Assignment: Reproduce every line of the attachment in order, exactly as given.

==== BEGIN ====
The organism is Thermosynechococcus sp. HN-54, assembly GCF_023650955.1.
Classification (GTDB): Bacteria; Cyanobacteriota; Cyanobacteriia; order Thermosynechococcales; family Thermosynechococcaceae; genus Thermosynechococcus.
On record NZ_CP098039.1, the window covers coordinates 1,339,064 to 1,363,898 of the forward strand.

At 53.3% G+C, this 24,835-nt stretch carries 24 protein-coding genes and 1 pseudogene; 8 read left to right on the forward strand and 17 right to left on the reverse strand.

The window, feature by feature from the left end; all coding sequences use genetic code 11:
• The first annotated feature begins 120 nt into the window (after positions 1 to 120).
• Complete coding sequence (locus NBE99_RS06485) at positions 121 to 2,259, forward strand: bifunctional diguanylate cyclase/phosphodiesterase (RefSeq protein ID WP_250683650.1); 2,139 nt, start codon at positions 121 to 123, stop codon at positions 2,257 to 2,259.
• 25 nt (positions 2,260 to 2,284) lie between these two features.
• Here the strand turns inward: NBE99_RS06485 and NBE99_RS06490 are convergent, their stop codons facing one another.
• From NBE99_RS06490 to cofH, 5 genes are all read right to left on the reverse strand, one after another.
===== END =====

The organism is Thermosynechococcus sp. HN-54, assembly GCF_023650955.1.
Classification (GTDB): Bacteria; Cyanobacteriota; Cyanobacteriia; order Thermosynechococcales; family Thermosynechococcaceae; genus Thermosynechococcus.
On record NZ_CP098039.1, the window covers coordinates 1,339,064 to 1,363,898 of the forward strand.

At 53.3% G+C, this 24,835-nt stretch carries 24 protein-coding genes and 1 pseudogene; 8 read left to right on the forward strand and 17 right to left on the reverse strand.

The window, feature by feature from the left end; all coding sequences use genetic code 11:
• The first annotated feature begins 120 nt into the window (after positions 1 to 120).
• Complete coding sequence (locus NBE99_RS06485) at positions 121 to 2,259, forward strand: bifunctional diguanylate cyclase/phosphodiesterase (RefSeq protein ID WP_250683650.1); 2,139 nt, start codon at positions 121 to 123, stop codon at positions 2,257 to 2,259.
• 25 nt (positions 2,260 to 2,284) lie between these two features.
• Here the strand turns inward: NBE99_RS06485 and NBE99_RS06490 are convergent, their stop codons facing one another.
• From NBE99_RS06490 to cofH, 5 genes are all read right to left on the reverse strand, one after another.